At the time to start closing the valve, the smaller the current values of the coils 111 and 112, the faster the fall of magnetic fluxes, which is advantageous in reducing the delay in the valve closing operation. The magnetomotive force of the holding coil 112, in particular, is slower to fall than that of the control coil 111, so it is desirable that the current of the holding coil 112 should have the minimum necessary intensity.

The electrical characteristics of the holding oil 112 is determined such that the magnetomotive force reached in a small amount of time after the voltage application to the control coil 111 is large enough to generate the magnetic force needed to open the valve.

The holding coil 112 need not be turned on simultaneously with the input of the injection signal. It is all right if there is some delay. The attainable current during the fall of the injection signal for the holding coil 112 can be lower than when the coil is turned on simultaneously with the input of the injection signal. In this way, by delaying the energization of the holding coil 112, it is possible to reduce the current during the fall of the injection signal, i.e., during the valve close instruction, and thus reduce the delay in the valve closing operation.

In the invention, the current flow to the control coil 111 and holding coil 112 with the predetermined characteristics is interrupted twice during one injection timing.

The fuel injection apparatus constructed as described above operates as follows (see FIG. 21C). First, the ECU 41 outputs an injection instruction Tsg to the drive circuit 40 plural times depending on the operational status of the engine.

For the first injection T2, the drive circuit 40 turns on the power transistor 112 t for the control coil and the power transistor 102 t for the holding coil from the signal processing circuit 120 through the circuit 114. The total current as viewed from the battery is indicated by bold lines in the lower part of FIG. 20C.

The transistor 112t is turned off when time t2 elapses after it is turned on. On the other hand, the transistor 102t is kept on during the period T2 of the first injection. Consequently, the valve opened by the sum of the magnetomotive forces of the two coils is held open by the holding force of the coil 111. During this time, fuel is injected into the combustion chamber through the swirler.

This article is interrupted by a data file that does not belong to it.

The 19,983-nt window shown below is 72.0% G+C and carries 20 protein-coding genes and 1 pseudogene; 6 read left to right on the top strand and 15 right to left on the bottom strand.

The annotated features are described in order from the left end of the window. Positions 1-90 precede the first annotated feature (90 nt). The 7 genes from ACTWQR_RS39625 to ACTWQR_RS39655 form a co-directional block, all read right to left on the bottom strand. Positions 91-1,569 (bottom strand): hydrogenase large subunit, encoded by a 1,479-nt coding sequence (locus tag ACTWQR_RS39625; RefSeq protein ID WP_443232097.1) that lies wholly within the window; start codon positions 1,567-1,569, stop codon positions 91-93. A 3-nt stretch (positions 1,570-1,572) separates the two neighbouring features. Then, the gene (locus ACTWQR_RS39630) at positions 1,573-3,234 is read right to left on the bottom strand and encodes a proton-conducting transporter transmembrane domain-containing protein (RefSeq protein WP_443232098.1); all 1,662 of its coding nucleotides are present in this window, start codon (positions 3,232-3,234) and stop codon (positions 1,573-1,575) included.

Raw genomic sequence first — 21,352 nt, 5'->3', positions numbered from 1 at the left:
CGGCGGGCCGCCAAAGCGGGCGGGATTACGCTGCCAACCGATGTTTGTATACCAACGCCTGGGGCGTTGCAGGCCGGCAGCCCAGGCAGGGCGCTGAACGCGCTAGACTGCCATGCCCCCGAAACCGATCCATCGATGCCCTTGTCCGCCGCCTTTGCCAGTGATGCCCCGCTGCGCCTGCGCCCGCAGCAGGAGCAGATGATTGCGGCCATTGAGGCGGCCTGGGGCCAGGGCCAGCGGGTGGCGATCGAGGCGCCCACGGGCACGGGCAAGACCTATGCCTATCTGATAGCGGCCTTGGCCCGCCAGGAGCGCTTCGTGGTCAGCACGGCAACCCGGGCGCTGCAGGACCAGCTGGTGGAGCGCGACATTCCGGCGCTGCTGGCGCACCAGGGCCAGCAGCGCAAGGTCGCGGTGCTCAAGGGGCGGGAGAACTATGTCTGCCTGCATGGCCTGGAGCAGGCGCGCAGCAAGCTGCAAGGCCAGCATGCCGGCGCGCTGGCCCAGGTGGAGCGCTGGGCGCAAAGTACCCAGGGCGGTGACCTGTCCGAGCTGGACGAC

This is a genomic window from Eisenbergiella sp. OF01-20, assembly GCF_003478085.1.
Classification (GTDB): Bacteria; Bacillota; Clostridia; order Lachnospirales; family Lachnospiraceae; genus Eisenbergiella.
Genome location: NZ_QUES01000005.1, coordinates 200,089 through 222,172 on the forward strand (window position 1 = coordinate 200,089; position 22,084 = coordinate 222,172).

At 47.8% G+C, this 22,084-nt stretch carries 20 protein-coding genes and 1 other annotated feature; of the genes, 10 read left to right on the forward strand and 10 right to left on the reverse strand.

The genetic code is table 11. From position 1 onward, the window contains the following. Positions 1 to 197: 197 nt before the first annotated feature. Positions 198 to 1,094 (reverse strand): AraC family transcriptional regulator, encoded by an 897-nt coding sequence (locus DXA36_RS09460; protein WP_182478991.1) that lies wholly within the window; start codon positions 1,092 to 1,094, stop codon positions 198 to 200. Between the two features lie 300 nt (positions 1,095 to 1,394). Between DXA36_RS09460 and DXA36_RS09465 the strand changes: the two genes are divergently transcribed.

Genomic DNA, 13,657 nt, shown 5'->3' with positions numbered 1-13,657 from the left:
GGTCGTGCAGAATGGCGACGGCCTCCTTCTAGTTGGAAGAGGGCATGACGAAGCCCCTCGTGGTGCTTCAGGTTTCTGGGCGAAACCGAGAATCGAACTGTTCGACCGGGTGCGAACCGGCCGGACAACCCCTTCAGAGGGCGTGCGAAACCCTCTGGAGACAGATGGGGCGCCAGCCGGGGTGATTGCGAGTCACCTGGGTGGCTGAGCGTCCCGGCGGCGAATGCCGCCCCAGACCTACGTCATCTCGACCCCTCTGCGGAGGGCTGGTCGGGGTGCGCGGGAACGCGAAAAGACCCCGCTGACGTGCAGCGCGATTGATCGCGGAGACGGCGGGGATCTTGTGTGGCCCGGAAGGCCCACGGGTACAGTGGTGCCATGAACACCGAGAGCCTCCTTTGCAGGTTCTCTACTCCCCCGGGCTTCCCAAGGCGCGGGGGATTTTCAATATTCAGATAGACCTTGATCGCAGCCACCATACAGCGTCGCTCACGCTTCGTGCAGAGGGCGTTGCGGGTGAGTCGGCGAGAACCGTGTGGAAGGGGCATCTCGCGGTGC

When the time T2 elapses, power supply to the transistor 102 t is also stopped. Accordingly, the coils are demagnetized, the plunger 115 is forced back by the return spring 118, and the valve 116 sits on the valve seat 120, closing the injection hole.

Then, after a very short interval t4 of valve closure, the drive circuit 40 again turns on the power transistor 112t for the control coil and the power transistor 102t for the holding coil from the signal processing circuit 120 through the circuit 114, for the second injection T3. The total current as viewed from the battery is indicated by bold lines in the lower left part of FIG. 20C.

The transistor 112 t is turned off when time t3 elapses after it is turned on. On the other hand, the transistor 102 t is kept on during the period T3 of the second injection. Consequently, the valve opened by the sum of the magnetomotive forces of the two coils is held open by the holding force of the coil 111. During this time, fuel is injected into the combustion chamber through the swirler.

When the time T3 elapses, power supply to the transistor 112t is also stopped. As a result, the coils are demagnetized, the plunger 115 is forced back by the return spring 118, and the valve 116 sits on the valve seat 120, closing the injection hole and ending the second injection. In this embodiment, although the injector is operated at a high speed, it can be operated at the supply voltage.

Furthermore, since the valve is held open by a small holding current after it is opened, the injector can be opened and closed two or more times during one injection time without much power consumption.

If the battery VB is 42 volts, the drive current can be lowered accordingly. Or if the current is not lowered, the number of coil turns can be reduced and thus the injector can be made smaller.